Seven Reasons for Nurses to Earn a DNP

Seven Reasons for Nurses to Earn a DNP

A Doctor of Nursing Practice (DNP) is a doctorate-level degree program that allows nurses to take on top leadership roles in the field of nursing. A relatively new program, it incorporates clinical development opportunities along with traditional research and academic studies. Today, nurses who aspire to advance in their careers are encouraged to either obtain a DNP after their MSN studies or go into a DNP program immediately after they receive their BSN.

Earning a DNP requires both time and effort; completing the program takes, on average, between three to five years of intensive study. Although it requires a somewhat lengthy time commitment, there are many benefits of earning a DNP. A nurse with a DNP not only receives higher pay and opportunities for career growth but he or she also typically experience greater job satisfaction and gains a sense of personal achievement. Here are the top reasons why nurses opt to earn a DNP degree.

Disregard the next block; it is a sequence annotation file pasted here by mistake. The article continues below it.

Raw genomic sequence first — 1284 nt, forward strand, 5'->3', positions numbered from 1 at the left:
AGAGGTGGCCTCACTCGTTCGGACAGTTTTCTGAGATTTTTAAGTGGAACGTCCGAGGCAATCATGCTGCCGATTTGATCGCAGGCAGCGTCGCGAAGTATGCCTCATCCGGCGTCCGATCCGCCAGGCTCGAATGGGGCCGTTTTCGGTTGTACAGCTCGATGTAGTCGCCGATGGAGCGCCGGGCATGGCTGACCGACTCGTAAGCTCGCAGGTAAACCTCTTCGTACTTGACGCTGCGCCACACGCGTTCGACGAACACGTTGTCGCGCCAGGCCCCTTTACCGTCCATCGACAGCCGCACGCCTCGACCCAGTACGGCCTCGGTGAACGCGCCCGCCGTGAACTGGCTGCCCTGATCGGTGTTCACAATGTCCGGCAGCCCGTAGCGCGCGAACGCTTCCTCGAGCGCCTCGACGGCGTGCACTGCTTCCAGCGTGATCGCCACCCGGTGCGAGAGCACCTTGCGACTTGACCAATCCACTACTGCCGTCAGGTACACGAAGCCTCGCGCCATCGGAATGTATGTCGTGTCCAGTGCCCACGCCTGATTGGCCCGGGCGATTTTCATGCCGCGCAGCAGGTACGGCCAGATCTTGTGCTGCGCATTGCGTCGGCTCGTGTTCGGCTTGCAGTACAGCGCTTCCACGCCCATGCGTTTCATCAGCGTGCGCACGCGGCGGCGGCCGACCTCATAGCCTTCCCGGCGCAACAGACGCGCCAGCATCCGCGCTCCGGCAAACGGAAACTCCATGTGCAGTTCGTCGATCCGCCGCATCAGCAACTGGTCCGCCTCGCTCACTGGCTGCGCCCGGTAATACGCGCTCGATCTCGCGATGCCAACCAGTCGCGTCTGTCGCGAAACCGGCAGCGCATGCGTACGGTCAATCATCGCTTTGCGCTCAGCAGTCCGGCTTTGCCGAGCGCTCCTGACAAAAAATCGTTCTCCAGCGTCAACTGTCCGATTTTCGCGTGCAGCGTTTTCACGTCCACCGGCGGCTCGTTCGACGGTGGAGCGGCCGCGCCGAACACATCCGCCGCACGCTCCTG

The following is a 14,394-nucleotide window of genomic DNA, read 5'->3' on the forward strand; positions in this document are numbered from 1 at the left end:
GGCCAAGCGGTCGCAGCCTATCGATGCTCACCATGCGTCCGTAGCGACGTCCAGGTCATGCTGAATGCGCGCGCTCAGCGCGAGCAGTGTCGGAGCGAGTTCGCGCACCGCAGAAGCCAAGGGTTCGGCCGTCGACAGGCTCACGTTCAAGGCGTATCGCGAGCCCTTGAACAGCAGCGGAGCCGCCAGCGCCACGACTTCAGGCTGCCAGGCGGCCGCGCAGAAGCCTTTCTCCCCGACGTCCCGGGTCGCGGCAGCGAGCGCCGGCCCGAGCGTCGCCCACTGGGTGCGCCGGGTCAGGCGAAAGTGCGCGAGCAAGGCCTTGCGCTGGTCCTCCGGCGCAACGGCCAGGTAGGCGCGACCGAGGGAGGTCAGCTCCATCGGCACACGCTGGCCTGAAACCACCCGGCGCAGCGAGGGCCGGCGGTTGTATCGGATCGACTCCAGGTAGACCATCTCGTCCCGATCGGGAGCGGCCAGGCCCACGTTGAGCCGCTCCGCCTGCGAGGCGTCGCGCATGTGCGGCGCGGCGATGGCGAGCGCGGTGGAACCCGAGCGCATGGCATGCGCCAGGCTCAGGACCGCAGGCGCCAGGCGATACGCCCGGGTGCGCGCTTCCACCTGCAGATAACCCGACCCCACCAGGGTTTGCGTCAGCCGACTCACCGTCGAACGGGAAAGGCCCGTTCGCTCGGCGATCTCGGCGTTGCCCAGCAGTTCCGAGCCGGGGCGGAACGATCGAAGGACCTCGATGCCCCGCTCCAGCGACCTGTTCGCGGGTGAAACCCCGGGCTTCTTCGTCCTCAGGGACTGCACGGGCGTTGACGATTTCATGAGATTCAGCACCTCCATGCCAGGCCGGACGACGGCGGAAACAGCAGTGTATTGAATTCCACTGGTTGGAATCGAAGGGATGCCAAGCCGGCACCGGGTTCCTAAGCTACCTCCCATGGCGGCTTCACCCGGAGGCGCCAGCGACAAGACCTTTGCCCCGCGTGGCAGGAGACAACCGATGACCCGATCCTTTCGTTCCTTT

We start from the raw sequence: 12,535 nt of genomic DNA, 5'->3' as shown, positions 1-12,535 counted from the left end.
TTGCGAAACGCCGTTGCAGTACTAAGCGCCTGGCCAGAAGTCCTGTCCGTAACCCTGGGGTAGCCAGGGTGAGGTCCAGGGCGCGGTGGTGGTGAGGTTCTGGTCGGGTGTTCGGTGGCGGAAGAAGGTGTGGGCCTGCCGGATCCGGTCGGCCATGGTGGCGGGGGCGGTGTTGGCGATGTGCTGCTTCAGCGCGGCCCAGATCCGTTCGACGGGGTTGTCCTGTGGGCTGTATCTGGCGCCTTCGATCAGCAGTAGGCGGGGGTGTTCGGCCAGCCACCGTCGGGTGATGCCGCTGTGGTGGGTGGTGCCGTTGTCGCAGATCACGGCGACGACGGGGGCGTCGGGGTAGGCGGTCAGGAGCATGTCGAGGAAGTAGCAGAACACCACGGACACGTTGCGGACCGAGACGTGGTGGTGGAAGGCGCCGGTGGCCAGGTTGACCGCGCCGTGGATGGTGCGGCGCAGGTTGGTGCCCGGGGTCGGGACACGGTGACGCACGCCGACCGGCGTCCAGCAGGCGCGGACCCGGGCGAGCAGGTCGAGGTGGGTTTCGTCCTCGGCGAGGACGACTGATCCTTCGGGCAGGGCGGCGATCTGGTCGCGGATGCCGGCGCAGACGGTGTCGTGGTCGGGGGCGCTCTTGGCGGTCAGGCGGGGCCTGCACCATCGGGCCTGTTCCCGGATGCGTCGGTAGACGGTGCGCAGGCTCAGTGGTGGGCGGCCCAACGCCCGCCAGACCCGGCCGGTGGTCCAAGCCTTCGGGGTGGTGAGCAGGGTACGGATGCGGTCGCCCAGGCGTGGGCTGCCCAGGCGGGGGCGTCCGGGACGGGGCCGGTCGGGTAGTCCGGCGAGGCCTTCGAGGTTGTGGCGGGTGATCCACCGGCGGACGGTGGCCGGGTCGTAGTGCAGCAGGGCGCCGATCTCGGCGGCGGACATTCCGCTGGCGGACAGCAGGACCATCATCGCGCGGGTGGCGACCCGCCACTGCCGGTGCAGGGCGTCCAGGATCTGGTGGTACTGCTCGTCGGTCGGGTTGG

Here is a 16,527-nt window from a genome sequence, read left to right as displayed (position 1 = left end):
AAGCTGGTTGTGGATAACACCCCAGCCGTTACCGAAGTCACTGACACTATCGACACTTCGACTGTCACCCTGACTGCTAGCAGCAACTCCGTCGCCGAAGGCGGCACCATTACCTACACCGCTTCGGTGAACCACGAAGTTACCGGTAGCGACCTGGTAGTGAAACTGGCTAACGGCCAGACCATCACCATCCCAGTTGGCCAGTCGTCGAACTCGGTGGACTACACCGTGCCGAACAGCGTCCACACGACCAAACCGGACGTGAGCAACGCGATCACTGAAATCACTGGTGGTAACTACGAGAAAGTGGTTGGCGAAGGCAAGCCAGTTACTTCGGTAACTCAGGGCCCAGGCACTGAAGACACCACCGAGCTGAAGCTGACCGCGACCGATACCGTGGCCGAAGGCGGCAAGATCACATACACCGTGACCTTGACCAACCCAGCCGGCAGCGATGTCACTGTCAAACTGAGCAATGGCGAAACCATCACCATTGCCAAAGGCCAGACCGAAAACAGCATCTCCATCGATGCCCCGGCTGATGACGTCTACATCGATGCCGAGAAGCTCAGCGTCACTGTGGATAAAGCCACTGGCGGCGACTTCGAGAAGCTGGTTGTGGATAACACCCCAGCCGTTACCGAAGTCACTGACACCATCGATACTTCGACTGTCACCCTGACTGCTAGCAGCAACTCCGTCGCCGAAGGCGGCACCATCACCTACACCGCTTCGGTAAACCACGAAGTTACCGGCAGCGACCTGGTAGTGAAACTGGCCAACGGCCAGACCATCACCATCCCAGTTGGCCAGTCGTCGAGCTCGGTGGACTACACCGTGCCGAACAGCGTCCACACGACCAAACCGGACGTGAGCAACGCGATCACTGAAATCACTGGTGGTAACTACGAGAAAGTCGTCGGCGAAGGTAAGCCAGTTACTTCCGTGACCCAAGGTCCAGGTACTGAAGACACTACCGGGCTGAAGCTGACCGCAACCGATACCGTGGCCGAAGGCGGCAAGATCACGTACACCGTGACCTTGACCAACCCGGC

1. Earn the Highest Level Degree in Nursing

A DNP is a terminal degree, which means it’s the highest level of education that you can achieve in the nursing field. Acquiring this degree is not only an ego-boosting achievement, but it also can help you become one of the top specialists in your field, opening opportunities for leadership. DNPs aren’t easy to earn, and it’s a time-consuming course of study.